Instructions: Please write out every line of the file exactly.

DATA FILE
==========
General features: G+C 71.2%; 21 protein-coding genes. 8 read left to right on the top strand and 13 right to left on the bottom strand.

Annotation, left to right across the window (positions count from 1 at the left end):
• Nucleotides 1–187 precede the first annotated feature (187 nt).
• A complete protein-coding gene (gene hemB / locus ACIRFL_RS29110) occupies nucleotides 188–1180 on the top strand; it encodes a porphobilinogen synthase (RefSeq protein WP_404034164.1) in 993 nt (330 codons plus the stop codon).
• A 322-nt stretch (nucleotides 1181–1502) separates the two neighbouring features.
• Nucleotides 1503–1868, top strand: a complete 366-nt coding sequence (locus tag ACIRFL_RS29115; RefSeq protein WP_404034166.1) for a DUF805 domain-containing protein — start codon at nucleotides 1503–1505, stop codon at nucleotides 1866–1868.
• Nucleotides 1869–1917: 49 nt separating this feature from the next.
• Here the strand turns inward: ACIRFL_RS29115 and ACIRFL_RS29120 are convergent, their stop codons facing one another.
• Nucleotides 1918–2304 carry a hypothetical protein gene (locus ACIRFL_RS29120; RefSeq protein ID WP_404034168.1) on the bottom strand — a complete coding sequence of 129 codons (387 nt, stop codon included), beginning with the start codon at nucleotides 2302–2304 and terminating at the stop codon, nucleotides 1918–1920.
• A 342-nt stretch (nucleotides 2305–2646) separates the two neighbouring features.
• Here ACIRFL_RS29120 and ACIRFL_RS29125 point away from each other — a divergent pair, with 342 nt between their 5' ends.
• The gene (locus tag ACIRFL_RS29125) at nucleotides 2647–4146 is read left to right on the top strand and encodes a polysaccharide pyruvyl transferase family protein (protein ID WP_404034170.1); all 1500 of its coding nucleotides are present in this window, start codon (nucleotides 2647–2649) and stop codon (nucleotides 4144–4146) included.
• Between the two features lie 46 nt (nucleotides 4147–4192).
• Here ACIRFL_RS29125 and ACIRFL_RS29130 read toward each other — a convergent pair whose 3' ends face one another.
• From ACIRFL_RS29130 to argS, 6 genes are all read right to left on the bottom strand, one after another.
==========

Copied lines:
General features: G+C 71.2%; 21 protein-coding genes. 8 read left to right on the top strand and 13 right to left on the bottom strand.

Annotation, left to right across the window (positions count from 1 at the left end):
• Nucleotides 1–187 precede the first annotated feature (187 nt).
• A complete protein-coding gene (gene hemB / locus ACIRFL_RS29110) occupies nucleotides 188–1180 on the top strand; it encodes a porphobilinogen synthase (RefSeq protein WP_404034164.1) in 993 nt (330 codons plus the stop codon).
• A 322-nt stretch (nucleotides 1181–1502) separates the two neighbouring features.
• Nucleotides 1503–1868, top strand: a complete 366-nt coding sequence (locus tag ACIRFL_RS29115; RefSeq protein WP_404034166.1) for a DUF805 domain-containing protein — start codon at nucleotides 1503–1505, stop codon at nucleotides 1866–1868.
• Nucleotides 1869–1917: 49 nt separating this feature from the next.
• Here the strand turns inward: ACIRFL_RS29115 and ACIRFL_RS29120 are convergent, their stop codons facing one another.
• Nucleotides 1918–2304 carry a hypothetical protein gene (locus ACIRFL_RS29120; RefSeq protein ID WP_404034168.1) on the bottom strand — a complete coding sequence of 129 codons (387 nt, stop codon included), beginning with the start codon at nucleotides 2302–2304 and terminating at the stop codon, nucleotides 1918–1920.
• A 342-nt stretch (nucleotides 2305–2646) separates the two neighbouring features.
• Here ACIRFL_RS29120 and ACIRFL_RS29125 point away from each other — a divergent pair, with 342 nt between their 5' ends.
• The gene (locus tag ACIRFL_RS29125) at nucleotides 2647–4146 is read left to right on the top strand and encodes a polysaccharide pyruvyl transferase family protein (protein ID WP_404034170.1); all 1500 of its coding nucleotides are present in this window, start codon (nucleotides 2647–2649) and stop codon (nucleotides 4144–4146) included.
• Between the two features lie 46 nt (nucleotides 4147–4192).
• Here ACIRFL_RS29125 and ACIRFL_RS29130 read toward each other — a convergent pair whose 3' ends face one another.
• From ACIRFL_RS29130 to argS, 6 genes are all read right to left on the bottom strand, one after another.